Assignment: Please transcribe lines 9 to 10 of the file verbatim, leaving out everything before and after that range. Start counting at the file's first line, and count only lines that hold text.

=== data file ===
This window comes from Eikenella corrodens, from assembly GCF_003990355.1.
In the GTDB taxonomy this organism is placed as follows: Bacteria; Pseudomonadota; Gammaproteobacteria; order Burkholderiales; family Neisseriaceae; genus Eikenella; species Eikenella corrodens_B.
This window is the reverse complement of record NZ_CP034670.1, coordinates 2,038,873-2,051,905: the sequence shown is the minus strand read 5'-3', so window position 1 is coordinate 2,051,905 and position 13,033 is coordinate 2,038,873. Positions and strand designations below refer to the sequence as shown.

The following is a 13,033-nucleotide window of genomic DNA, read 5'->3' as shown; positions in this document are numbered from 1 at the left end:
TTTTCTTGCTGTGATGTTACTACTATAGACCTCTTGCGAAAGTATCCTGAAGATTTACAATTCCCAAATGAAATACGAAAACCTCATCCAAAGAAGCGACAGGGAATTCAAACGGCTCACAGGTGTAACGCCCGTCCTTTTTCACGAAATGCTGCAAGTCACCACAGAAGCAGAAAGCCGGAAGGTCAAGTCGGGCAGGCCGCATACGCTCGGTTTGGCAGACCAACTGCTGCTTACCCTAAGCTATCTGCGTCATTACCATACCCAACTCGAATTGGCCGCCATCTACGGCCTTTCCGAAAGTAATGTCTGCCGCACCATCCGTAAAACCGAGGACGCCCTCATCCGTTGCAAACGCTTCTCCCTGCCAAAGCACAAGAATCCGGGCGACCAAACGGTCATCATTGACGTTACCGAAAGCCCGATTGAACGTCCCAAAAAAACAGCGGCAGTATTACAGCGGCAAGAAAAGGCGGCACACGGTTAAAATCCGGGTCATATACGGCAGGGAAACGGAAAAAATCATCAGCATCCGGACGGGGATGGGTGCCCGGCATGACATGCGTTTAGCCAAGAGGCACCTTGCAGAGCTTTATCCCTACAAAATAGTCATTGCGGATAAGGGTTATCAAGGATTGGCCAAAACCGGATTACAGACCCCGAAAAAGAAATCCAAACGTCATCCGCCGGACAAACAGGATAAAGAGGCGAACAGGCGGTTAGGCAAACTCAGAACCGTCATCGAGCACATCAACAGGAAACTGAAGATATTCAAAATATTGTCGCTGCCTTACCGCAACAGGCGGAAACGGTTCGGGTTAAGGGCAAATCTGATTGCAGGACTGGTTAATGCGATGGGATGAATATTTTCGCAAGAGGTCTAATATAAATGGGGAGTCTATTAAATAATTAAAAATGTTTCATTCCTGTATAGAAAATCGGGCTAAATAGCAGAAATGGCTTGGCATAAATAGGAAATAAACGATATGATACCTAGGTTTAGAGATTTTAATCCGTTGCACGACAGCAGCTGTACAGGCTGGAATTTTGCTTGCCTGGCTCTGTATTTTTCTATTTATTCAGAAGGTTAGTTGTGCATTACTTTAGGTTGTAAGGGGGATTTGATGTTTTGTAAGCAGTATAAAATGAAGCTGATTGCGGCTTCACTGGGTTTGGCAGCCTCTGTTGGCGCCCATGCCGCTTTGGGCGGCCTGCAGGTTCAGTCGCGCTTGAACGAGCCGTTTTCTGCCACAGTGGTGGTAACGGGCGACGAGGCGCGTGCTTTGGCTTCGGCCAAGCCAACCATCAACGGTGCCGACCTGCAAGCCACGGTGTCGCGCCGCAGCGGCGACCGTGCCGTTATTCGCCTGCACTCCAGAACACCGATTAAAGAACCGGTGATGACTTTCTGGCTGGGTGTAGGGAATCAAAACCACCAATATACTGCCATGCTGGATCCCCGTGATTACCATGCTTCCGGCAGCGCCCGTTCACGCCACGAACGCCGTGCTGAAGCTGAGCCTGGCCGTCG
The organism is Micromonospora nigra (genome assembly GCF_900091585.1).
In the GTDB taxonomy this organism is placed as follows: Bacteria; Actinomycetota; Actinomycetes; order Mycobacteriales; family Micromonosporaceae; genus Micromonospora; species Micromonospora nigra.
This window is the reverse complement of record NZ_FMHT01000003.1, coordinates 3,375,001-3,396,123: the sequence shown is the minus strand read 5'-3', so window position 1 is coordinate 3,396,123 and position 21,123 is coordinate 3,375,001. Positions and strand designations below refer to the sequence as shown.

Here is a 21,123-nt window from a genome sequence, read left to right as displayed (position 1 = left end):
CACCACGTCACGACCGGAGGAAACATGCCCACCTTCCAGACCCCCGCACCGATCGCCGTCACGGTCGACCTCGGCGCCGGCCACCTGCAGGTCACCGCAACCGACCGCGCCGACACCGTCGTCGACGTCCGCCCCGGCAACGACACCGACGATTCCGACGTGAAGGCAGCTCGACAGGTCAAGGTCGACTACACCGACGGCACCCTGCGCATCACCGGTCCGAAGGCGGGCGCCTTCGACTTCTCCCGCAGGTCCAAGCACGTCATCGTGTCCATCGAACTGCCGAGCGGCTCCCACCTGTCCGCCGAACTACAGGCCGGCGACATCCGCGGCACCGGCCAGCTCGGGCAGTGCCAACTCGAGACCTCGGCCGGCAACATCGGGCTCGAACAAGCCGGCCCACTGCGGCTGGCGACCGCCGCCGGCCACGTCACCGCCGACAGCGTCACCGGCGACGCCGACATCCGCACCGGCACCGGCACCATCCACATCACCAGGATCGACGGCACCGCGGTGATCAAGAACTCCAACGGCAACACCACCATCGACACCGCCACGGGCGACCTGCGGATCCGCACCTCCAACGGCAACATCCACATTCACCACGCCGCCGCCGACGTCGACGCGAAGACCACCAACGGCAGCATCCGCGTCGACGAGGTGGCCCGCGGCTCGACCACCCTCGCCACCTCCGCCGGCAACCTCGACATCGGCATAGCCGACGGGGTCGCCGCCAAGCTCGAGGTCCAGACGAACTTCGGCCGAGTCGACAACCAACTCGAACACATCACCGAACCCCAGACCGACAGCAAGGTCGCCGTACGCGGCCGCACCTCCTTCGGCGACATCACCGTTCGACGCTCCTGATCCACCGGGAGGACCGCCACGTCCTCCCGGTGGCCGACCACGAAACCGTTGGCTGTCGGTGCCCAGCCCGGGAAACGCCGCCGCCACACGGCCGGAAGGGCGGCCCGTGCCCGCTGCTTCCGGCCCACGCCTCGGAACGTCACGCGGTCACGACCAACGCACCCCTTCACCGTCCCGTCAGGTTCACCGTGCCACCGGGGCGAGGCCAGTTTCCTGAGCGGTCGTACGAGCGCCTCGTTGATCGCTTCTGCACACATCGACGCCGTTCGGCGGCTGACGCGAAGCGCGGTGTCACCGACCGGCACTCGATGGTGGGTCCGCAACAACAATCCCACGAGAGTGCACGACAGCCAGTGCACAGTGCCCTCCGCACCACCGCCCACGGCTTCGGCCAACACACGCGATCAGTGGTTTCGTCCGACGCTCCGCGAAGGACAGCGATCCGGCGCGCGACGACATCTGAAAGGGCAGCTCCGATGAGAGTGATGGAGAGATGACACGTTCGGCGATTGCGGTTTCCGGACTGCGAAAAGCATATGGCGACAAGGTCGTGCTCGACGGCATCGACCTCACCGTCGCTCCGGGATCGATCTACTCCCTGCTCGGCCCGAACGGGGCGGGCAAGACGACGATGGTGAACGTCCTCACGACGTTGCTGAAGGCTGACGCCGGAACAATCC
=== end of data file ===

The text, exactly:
Here is a 21,123-nt window from a genome sequence, read left to right as displayed (position 1 = left end):
CACCACGTCACGACCGGAGGAAACATGCCCACCTTCCAGACCCCCGCACCGATCGCCGTCACGGTCGACCTCGGCGCCGGCCACCTGCAGGTCACCGCAACCGACCGCGCCGACACCGTCGTCGACGTCCGCCCCGGCAACGACACCGACGATTCCGACGTGAAGGCAGCTCGACAGGTCAAGGTCGACTACACCGACGGCACCCTGCGCATCACCGGTCCGAAGGCGGGCGCCTTCGACTTCTCCCGCAGGTCCAAGCACGTCATCGTGTCCATCGAACTGCCGAGCGGCTCCCACCTGTCCGCCGAACTACAGGCCGGCGACATCCGCGGCACCGGCCAGCTCGGGCAGTGCCAACTCGAGACCTCGGCCGGCAACATCGGGCTCGAACAAGCCGGCCCACTGCGGCTGGCGACCGCCGCCGGCCACGTCACCGCCGACAGCGTCACCGGCGACGCCGACATCCGCACCGGCACCGGCACCATCCACATCACCAGGATCGACGGCACCGCGGTGATCAAGAACTCCAACGGCAACACCACCATCGACACCGCCACGGGCGACCTGCGGATCCGCACCTCCAACGGCAACATCCACATTCACCACGCCGCCGCCGACGTCGACGCGAAGACCACCAACGGCAGCATCCGCGTCGACGAGGTGGCCCGCGGCTCGACCACCCTCGCCACCTCCGCCGGCAACCTCGACATCGGCATAGCCGACGGGGTCGCCGCCAAGCTCGAGGTCCAGACGAACTTCGGCCGAGTCGACAACCAACTCGAACACATCACCGAACCCCAGACCGACAGCAAGGTCGCCGTACGCGGCCGCACCTCCTTCGGCGACATCACCGTTCGACGCTCCTGATCCACCGGGAGGACCGCCACGTCCTCCCGGTGGCCGACCACGAAACCGTTGGCTGTCGGTGCCCAGCCCGGGAAACGCCGCCGCCACACGGCCGGAAGGGCGGCCCGTGCCCGCTGCTTCCGGCCCACGCCTCGGAACGTCACGCGGTCACGACCAACGCACCCCTTCACCGTCCCGTCAGGTTCACCGTGCCACCGGGGCGAGGCCAGTTTCCTGAGCGGTCGTACGAGCGCCTCGTTGATCGCTTCTGCACACATCGACGCCGTTCGGCGGCTGACGCGAAGCGCGGTGTCACCGACCGGCACTCGATGGTGGGTCCGCAACAACAATCCCACGAGAGTGCACGACAGCCAGTGCACAGTGCCCTCCGCACCACCGCCCACGGCTTCGGCCAACACACGCGATCAGTGGTTTCGTCCGACGCTCCGCGAAGGACAGCGATCCGGCGCGCGACGACATCTGAAAGGGCAGCTCCGATGAGAGTGATGGAGAGATGACACGTTCGGCGATTGCGGTTTCCGGACTGCGAAAAGCATATGGCGACAAGGTCGTGCTCGACGGCATCGACCTCACCGTCGCTCCGGGATCGATCTACTCCCTGCTCGGCCCGAACGGGGCGGGCAAGACGACGATGGTGAACGTCCTCACGACGTTGCTGAAGGCTGACGCCGGAACAATCC